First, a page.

Swimming With a Purpose

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Swimming With a Purpose

A Cavalier goalkeeper braces himself for a scoring attempt by his opponent.

A Cavalier goalkeeper braces himself for a scoring attempt by his opponent.

Cameryn Padron

A Cavalier goalkeeper braces himself for a scoring attempt by his opponent.

Cameryn Padron

Cameryn Padron

A Cavalier goalkeeper braces himself for a scoring attempt by his opponent.

Daniel Toll, Sports Editor

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The sport of water polo, although not one of the more dominant sports in modern society, has an intriguing history associated with it. Originally developed in the mid-nineteenth century in Great Britain by a man named William Wilson, “water rugby”, which soon came to be known as water polo, was a sport that placed emphatic significance on the athleticism of its participants. Swimming, endurance and accuracy are only some of the primary components involved in the conduction of a water polo game. By the beginning of the twentieth century, the sport had experienced a ripple in popularity, receiving an expansion to western nations and being implemented into the competitions of the Summer Olympics at the 1900 games.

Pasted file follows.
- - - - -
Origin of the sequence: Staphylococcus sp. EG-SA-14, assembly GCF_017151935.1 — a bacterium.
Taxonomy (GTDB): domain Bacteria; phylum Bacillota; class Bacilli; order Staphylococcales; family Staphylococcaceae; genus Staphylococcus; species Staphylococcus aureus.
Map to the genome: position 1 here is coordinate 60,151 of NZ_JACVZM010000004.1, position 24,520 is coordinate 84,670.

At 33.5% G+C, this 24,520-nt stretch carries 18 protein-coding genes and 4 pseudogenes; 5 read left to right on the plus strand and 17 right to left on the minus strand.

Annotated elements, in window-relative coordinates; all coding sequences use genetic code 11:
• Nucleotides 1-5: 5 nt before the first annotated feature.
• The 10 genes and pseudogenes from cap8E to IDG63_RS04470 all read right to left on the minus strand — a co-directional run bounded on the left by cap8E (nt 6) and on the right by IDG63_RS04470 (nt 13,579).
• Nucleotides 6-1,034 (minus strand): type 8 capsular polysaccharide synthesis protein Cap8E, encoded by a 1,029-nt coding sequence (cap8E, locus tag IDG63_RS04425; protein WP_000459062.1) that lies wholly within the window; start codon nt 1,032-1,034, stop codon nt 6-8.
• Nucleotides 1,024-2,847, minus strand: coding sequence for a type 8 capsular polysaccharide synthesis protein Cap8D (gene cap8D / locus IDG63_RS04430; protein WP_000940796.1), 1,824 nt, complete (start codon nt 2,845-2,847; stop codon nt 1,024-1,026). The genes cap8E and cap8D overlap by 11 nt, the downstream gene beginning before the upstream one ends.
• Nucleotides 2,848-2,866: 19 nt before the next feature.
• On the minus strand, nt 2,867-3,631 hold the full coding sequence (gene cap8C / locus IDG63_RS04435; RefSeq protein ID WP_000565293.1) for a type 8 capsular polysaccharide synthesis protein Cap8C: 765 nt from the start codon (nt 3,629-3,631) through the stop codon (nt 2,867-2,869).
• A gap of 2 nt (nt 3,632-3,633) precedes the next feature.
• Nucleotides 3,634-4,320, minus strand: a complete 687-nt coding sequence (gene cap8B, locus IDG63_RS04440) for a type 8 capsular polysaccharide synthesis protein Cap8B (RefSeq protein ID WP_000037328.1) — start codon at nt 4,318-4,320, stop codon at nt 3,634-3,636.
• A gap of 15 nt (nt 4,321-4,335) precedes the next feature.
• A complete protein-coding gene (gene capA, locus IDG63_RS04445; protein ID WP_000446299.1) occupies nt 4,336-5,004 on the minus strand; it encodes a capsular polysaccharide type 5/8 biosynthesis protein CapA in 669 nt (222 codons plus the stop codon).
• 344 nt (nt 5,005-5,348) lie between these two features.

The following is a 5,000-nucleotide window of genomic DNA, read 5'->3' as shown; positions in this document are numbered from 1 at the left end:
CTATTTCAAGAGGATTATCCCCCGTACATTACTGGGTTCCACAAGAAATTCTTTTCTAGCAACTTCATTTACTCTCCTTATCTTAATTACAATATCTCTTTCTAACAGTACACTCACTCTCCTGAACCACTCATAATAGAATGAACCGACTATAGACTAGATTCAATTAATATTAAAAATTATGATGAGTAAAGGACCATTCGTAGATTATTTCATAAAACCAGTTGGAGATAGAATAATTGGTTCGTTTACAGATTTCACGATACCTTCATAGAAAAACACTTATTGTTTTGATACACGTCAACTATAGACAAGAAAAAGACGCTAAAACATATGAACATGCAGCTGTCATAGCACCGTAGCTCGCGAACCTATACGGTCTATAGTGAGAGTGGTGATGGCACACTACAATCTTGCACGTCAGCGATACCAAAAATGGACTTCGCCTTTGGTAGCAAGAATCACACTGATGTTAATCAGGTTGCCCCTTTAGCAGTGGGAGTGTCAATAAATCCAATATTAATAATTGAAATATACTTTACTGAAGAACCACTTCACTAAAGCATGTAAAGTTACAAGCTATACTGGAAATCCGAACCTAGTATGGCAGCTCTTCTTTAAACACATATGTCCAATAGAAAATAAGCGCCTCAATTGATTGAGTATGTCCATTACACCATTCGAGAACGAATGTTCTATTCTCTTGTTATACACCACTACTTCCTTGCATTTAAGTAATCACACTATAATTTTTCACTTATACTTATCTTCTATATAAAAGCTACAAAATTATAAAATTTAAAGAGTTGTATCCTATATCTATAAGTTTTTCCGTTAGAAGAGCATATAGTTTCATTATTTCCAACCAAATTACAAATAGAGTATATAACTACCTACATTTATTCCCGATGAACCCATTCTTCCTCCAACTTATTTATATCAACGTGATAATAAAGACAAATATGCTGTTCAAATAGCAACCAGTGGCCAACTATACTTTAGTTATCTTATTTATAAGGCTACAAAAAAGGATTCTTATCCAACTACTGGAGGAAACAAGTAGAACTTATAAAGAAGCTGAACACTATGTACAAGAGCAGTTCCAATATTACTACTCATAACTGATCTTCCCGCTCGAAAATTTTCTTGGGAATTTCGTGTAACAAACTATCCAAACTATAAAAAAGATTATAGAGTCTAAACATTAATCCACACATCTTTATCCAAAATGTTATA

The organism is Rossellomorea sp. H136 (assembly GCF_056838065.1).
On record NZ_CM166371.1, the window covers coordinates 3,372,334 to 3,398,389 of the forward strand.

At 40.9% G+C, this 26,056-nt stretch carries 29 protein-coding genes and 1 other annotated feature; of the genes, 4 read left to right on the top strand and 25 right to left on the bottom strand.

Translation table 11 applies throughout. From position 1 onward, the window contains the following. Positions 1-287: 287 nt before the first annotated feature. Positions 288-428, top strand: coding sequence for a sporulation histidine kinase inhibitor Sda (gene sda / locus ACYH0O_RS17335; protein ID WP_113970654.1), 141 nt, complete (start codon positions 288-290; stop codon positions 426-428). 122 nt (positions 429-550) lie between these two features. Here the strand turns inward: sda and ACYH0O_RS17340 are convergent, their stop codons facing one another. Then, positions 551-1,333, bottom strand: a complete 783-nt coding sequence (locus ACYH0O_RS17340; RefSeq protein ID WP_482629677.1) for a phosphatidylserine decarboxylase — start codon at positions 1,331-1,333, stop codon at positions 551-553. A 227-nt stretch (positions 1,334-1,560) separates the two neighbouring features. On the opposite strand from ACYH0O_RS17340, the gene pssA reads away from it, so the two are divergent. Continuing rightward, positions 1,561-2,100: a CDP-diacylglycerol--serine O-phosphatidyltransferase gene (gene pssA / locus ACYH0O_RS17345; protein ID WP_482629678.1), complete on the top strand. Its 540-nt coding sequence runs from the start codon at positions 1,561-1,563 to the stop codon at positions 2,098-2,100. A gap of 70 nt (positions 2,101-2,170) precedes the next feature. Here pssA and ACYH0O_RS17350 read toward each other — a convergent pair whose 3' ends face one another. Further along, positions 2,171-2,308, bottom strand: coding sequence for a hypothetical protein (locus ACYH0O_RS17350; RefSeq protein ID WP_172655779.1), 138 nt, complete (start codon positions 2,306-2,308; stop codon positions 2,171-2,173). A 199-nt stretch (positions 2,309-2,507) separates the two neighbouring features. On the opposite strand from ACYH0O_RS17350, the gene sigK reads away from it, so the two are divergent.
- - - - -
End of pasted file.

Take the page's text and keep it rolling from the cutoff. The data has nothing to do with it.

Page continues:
At Coral Gables Senior High School, water polo has become a sport with an rapidly growing attraction. Several of the team members actually participate additionally on the school’s swimming team. In fact, this serves as a perfectly-timed convenience, since the two sports are played in different seasons, swimming being in the fall and water polo in the spring.

“I joined water polo because I was already doing swimming and I didn’t know much about water polo. I joined it to see how it was and it’s actually really fun,” sophomore Isabella Telles said.

Due to substantial losses in terms of experienced players in the previous season, the Cavalier water polo team considers themselves to be in a “rebuilding process”, trying to focus on future success by grooming the untapped talents and skills of their inexperienced and young team members. Despite this, they still engage in a rigorously draining practice schedule. As a result of our school not possessing a pool that could be utilized on a daily basis by the water polo team, they attend the pool at Ransom Everglades High School. Consisting of several grueling drills, the water polo team typically practices on a five day schedule and between the hours of 3:00 to 5:00 p.m. While the sport of water polo does showcase some demands in an athletic perspective, many of our school’s water polo athletes have expressed great interest in the sport and appreciate it profoundly.

“I think joining water polo has introduced me to a new type of environment in which we all try to help each other out to improve on all the skills we need to improve on,” sophomore Mauricio Sosadias said.

It will definitely be interesting to see how the Cavalier water polo team approaches the remainder of the 2018 season, in addition to the seasons that follow, as they eye greatness in the foreseeable future.  As the spring season continues, make sure to wish the them luck as they look to gain momentum and compete for a GMAC Championship!

 

 

 

 

 

 

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